Kevin laue, one hand, Kevin laue scholarhship
Ben Margot/AP
President Bush, right, shakes hands with Kevin Laue in 2008.

One-Handed Basketball Player Receives Division I Scholarship

May 27, 2009 07:57 PM
by Denis Cummings
Kevin Laue, who was born without his left forearm, became the first disabled player to receive a Division I basketball scholarship when he accepted an offer from Manhattan College.

Laue Accepts Scholarship to Manhattan

Kevin Laue, born without a left forearm, accepted a basketball scholarship to Division I Manhattan College Wednesday, becoming what is “believed to be the first disabled person ever to receive a Division I basketball scholarship,” according to the San Francisco Chronicle.

Laue, a center listed at either 6-foot-10 or 6-foot-11, averaged 10 points and five rebounds at Fork Union Military Academy, a prep school that has produced more than 150 Division I players in the last 40 years.

Laue was born with his arm stuck between the umbilical cord and his neck, cutting off circulation to his arm and stunting his growth. If his arm had not been in the position, the cord would have likely cut off circulation to his brain. “My arm saved my life,” Laue told The New York Times, which profiled him last December.

Laue played sports for much of his youth; in high school, as he grew to nearly 7 feet tall, he developed the ability to palm a basketball with his right hand. This skill allowed him to develop into one of his school’s top players.

“When Laue catches passes on the perimeter, he holds the ball away from his head the way a water polo player readies a shot,” the Times describes. “On defense, Laue uses his nub to maintain contact with his opponent’s back, and he raises his right arm as a deterrent.”

He broke his leg in his senior season and lost the opportunity to be scouted. He enrolled at Fork Union for a post-graduate year and played against some of the best high school players in the country last year. He received several offer from Division III colleges, but Manhattan was the only Division I school to offer.

“It’s a business,” Laue told The Associated Press about college coaches and recruiters. “Their jobs are all on the line. It’s much safer to take a two-handed guy my size that got beat by me.”

Manhattan coach Barry Rohrssen said he was inspired by former Angels and Yankees pitcher Jim Abbott, who was born without a right hand. “Some of the things he did inspired a lot of people with similar problems and just people as a whole,” Rohrssen told The New York Times. “I think with a guy like Kevin, playing at Manhattan and being in New York City, presents an opportunity that can be rewarding for Kevin and also have a ripple effect for everyone involved.”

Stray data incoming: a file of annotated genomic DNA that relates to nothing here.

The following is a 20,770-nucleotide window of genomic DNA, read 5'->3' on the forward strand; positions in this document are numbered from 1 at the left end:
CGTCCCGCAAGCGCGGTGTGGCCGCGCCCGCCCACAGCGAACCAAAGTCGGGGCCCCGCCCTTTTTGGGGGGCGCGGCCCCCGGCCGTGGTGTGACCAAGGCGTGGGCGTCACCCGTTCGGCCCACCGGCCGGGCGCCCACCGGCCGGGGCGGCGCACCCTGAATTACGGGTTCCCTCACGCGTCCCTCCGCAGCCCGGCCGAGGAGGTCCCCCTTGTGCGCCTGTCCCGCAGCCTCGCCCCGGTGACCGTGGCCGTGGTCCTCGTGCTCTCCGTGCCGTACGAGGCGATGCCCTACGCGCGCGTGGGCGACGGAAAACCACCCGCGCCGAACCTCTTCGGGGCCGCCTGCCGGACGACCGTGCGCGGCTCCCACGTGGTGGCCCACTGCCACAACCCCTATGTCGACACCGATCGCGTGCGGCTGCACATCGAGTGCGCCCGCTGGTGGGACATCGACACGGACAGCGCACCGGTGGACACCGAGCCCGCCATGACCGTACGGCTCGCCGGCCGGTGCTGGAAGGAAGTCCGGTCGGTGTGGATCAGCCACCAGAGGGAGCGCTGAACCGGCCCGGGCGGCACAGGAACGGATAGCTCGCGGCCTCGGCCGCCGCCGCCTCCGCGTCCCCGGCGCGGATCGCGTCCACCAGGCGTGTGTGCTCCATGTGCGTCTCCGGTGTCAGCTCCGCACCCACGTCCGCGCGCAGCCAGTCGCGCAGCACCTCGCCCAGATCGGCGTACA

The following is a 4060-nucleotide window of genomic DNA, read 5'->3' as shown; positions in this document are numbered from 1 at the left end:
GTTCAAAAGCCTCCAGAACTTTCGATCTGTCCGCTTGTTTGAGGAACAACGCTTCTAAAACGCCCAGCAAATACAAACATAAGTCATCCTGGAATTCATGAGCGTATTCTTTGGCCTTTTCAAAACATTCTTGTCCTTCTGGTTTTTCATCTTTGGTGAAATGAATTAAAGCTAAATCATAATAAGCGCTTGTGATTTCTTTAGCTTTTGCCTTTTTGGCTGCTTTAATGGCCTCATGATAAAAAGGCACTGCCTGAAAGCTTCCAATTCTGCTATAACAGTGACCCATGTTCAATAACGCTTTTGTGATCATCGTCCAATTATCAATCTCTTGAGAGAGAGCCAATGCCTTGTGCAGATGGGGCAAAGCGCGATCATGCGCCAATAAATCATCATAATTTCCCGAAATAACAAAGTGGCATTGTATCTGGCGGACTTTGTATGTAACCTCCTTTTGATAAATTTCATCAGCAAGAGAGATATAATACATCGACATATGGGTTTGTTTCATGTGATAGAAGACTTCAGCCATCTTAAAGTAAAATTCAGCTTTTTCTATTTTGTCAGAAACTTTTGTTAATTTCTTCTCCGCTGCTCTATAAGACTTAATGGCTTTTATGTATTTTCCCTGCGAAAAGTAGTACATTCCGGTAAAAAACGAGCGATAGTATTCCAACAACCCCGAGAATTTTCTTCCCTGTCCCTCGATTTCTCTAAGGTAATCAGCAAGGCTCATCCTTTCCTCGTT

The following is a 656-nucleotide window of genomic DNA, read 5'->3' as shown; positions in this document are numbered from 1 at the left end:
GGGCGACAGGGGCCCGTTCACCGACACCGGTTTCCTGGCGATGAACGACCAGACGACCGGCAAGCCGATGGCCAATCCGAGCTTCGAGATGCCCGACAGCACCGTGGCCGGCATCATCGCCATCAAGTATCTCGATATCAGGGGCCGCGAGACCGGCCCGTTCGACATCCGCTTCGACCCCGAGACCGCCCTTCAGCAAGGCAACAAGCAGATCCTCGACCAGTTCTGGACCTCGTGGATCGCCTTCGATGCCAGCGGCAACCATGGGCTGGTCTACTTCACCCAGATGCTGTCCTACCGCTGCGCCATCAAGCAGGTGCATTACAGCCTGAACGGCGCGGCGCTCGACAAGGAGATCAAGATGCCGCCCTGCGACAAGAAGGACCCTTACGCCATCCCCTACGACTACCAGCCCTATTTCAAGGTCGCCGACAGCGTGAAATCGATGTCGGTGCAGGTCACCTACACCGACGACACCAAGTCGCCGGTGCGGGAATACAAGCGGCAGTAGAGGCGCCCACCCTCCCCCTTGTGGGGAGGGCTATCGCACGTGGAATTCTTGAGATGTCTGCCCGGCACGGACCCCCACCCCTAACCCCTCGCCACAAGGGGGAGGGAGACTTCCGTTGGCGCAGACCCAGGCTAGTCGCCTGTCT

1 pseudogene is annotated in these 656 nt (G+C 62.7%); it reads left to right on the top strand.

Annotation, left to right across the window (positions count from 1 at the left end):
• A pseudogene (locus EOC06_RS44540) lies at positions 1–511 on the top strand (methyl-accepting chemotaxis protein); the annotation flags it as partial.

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Background: Famous disabled athletes

Jim Abbott

There have been many disabled athletes to compete at high levels against able-bodied athletes. Abbott is probably the most famous, writes the Society for American Baseball Research, having pitched 11 seasons in the major leagues and pitching a no-hitter in 1992. In his final season, he batted 24 times, making three sacrifice bunts and getting two hits.

Pete Gray

Before Abbott there was Pete Gray, who lost his right arm in a childhood accident. Gray, an outfielder, hit with one arm and was successful in the minor leagues, hitting five home runs one season, writes The New York Times. In 1945, when many major leaguers were fighting in World War II, Gray signed with the St. Louis Browns and hit .218 in his only major league season.

Willie McQueen and Bobby Martin

Willie McQueen and Bobby Martin, each of whom is missing both legs, have this decade played middle school and high school football, respectively. Playing defensive tackle, both players used their low center of gravity and great upper body strength to clog the middle of the line and stuff runners.

Mike Edwards

Laue is believed to be the first disabled player to receive a basketball scholarship, but he will not be the first disable player to play in a Division I game. In 1998, Notre Dame basketball walk-on Mike Edwards, who used a prosthetic leg after his right leg was amputated, played in an exhibition game, reported the New York Daily News.

Oscar Pistorius

Double-amputee Oscar Pistorius has dominated the Paralympic sprinting events, but he has set his sights on reaching the Olympics. Last May an international court ruled that Pistorius’ prosthetic legs did not give him an unfair advantage, clearing the way for him to qualify for the Olympics. Pistorius fell short of the qualifying time in the 400-meters, but he says he will try to qualify again in 2012.

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